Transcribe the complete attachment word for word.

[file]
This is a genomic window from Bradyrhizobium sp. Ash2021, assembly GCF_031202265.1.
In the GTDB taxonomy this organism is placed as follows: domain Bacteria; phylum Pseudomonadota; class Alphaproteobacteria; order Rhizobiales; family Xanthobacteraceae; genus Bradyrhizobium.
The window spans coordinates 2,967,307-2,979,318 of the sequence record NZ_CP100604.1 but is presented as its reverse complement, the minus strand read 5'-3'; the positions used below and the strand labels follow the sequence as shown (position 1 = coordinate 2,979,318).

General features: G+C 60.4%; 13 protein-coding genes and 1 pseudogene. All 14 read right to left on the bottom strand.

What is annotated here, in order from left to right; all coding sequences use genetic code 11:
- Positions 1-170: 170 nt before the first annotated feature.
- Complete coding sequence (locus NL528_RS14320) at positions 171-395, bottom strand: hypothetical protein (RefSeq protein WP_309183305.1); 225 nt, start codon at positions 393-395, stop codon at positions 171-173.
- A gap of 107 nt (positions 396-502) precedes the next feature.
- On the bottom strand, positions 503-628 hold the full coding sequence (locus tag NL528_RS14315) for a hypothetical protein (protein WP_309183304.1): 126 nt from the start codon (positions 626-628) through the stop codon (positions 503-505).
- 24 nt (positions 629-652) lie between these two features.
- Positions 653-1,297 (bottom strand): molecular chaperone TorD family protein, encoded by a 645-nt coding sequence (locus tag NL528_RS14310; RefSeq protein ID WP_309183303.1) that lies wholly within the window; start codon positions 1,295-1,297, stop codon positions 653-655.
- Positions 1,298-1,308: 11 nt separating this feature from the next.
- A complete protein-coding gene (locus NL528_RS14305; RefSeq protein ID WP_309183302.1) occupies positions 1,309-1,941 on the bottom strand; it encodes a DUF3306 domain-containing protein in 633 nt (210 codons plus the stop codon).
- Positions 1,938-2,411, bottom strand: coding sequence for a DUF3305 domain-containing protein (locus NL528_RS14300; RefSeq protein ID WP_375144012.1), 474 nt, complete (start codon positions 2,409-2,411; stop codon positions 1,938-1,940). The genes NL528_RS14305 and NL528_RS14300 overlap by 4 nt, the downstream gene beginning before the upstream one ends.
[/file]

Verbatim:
This is a genomic window from Bradyrhizobium sp. Ash2021, assembly GCF_031202265.1.
In the GTDB taxonomy this organism is placed as follows: domain Bacteria; phylum Pseudomonadota; class Alphaproteobacteria; order Rhizobiales; family Xanthobacteraceae; genus Bradyrhizobium.
The window spans coordinates 2,967,307-2,979,318 of the sequence record NZ_CP100604.1 but is presented as its reverse complement, the minus strand read 5'-3'; the positions used below and the strand labels follow the sequence as shown (position 1 = coordinate 2,979,318).

General features: G+C 60.4%; 13 protein-coding genes and 1 pseudogene. All 14 read right to left on the bottom strand.

What is annotated here, in order from left to right; all coding sequences use genetic code 11:
- Positions 1-170: 170 nt before the first annotated feature.
- Complete coding sequence (locus NL528_RS14320) at positions 171-395, bottom strand: hypothetical protein (RefSeq protein WP_309183305.1); 225 nt, start codon at positions 393-395, stop codon at positions 171-173.
- A gap of 107 nt (positions 396-502) precedes the next feature.
- On the bottom strand, positions 503-628 hold the full coding sequence (locus tag NL528_RS14315) for a hypothetical protein (protein WP_309183304.1): 126 nt from the start codon (positions 626-628) through the stop codon (positions 503-505).
- 24 nt (positions 629-652) lie between these two features.
- Positions 653-1,297 (bottom strand): molecular chaperone TorD family protein, encoded by a 645-nt coding sequence (locus tag NL528_RS14310; RefSeq protein ID WP_309183303.1) that lies wholly within the window; start codon positions 1,295-1,297, stop codon positions 653-655.
- Positions 1,298-1,308: 11 nt separating this feature from the next.
- A complete protein-coding gene (locus NL528_RS14305; RefSeq protein ID WP_309183302.1) occupies positions 1,309-1,941 on the bottom strand; it encodes a DUF3306 domain-containing protein in 633 nt (210 codons plus the stop codon).
- Positions 1,938-2,411, bottom strand: coding sequence for a DUF3305 domain-containing protein (locus NL528_RS14300; RefSeq protein ID WP_375144012.1), 474 nt, complete (start codon positions 2,409-2,411; stop codon positions 1,938-1,940). The genes NL528_RS14305 and NL528_RS14300 overlap by 4 nt, the downstream gene beginning before the upstream one ends.